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Courtesy Changi Airport
Courtesy Changi Airport

Singapore’s Airport Is Getting Two Different Garden Mazes

Courtesy Changi Airport
Courtesy Changi Airport

Singapore’s Changi Airport is already considered the world’s best, but it’s about to get even more luxe. The upcoming Jewel complex—located near the airport’s Terminal 1—will be a veritable forest playground. The giant indoor garden will be equipped with slides, sky nets, and two different mazes, according to Condé Nast Traveler.

The 3.5-acre Canopy Park will be filled with play spaces, gardens, and restaurants, according to the latest announcement from the airport. It’s going to have over 1400 trees, and walkways lined with animal-shaped topiaries.

Rendering of a garden maze from above
Courtesy Changi Airport

There will be two mazes: a hedge maze with an observatory tower that will give visitors a bird’s eye view of the labyrinth, and another that’s kind of a combination between garden maze and mirrored carnival funhouse.

Almost everything will feature some sort of elevated observatory. There’s the 164-foot-long, 75-foot-tall canopy bridge, an 82-foot-tall bouncy net to walk on, and a 26-foot-tall observatory platform in the slide playground. Singapore is a particularly lush place, thanks to a 50-year-long government effort to turn it into a "city in a garden." If the Jewel complex proceeds as planned, Singapore will have an airport in a garden, too.

The complex is under construction and is due to open in 2019.

[h/t Condé Nast Traveler]

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VINCENZO PINTO, AFP, Getty Images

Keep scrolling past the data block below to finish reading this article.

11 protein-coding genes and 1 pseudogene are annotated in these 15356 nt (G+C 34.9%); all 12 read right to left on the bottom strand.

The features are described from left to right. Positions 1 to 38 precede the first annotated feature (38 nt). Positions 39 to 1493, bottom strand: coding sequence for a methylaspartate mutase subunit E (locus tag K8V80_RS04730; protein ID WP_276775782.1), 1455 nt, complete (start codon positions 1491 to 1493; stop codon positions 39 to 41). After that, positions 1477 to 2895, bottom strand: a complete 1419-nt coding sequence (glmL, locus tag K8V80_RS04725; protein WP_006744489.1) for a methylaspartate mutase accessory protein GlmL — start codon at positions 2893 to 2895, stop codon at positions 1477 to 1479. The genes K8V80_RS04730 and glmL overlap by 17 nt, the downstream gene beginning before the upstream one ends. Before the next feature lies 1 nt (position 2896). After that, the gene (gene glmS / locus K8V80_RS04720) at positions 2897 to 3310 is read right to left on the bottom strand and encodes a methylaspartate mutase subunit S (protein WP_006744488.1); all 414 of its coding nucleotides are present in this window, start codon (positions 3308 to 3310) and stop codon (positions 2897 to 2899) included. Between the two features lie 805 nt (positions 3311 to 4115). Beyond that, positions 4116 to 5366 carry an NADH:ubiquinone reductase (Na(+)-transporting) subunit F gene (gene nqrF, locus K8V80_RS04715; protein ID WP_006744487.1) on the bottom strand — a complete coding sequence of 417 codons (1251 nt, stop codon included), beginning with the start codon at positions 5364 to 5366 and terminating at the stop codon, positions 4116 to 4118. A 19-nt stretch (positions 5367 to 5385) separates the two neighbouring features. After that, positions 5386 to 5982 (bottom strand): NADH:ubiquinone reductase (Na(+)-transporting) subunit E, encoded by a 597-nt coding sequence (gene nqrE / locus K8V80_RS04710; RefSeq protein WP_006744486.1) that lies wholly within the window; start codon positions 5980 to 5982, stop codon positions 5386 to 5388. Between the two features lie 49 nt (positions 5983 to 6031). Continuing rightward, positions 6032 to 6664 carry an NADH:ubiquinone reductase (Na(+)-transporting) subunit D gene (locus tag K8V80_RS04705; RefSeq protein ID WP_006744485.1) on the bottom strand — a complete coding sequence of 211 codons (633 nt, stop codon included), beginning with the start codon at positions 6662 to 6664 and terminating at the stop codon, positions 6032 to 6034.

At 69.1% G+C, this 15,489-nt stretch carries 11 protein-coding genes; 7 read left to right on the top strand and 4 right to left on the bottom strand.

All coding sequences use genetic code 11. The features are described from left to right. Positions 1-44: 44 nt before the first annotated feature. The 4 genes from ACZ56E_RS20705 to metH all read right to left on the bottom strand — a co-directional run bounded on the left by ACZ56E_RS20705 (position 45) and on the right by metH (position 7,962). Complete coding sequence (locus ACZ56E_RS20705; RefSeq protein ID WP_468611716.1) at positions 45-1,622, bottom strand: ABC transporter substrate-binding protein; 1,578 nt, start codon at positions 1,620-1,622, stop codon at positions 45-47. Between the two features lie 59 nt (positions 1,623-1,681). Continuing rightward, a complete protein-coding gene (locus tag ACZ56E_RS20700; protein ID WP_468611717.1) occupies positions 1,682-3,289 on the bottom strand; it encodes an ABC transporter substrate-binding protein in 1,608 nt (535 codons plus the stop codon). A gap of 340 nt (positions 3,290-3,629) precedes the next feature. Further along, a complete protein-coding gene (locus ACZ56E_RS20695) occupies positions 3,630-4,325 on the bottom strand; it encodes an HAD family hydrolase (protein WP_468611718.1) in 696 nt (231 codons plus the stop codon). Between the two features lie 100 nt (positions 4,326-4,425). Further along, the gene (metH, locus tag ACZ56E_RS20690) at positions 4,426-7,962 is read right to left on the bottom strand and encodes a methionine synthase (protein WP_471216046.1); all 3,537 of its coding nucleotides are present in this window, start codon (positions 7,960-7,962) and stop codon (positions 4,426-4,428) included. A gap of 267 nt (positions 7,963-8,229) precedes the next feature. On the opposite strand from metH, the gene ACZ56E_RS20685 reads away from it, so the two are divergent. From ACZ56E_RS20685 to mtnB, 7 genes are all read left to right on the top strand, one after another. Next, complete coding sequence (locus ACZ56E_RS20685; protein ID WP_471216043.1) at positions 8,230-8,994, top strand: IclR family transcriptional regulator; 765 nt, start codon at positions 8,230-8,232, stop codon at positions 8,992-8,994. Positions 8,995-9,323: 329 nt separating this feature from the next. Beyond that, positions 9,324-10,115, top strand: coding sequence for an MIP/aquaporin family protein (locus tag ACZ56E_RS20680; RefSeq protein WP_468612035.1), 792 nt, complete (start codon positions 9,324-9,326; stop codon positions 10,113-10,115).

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This Just In
The Pope Just Officiated an Impromptu Inflight Wedding
VINCENZO PINTO, AFP, Getty Images
VINCENZO PINTO, AFP, Getty Images

Though he might be more famous for his tricked-out Popemobiles, when Pope Francis needs to get somewhere in a hurry, there’s always a papal plane. On Thursday, he made that Airbus 321 a vessel that one lucky couple will never forget when he officiated an impromptu marriage between Paula Podest and Carlos Ciuffardi, who have been together for more than 10 years and are both flight attendants for Chile's LATAM Airlines.

It started out innocently enough: on a flight from Santiago to Iquique, Chile, Crux reports, the flight crew was posing with the Pope for a group photo. When Papa Pancho asked the couple if they had had a church wedding, they explained that though they have been civilly married since 2010, the church that they were supposed to get married at was destroyed in an earthquake just a few days before their big day. Not one to let a little thing like being 35,000 feet in the air get in the way, Pope Francis suggested that he make up for their original plans and marry them right then and there.

“He held our hands, blessed the rings, and he married us in the name of God,” Ciuffardi told Crux.

His Holiness also made sure the happy couple knew how historic their nuptials would be. “Never has a pope married a couple on a plane,” he said.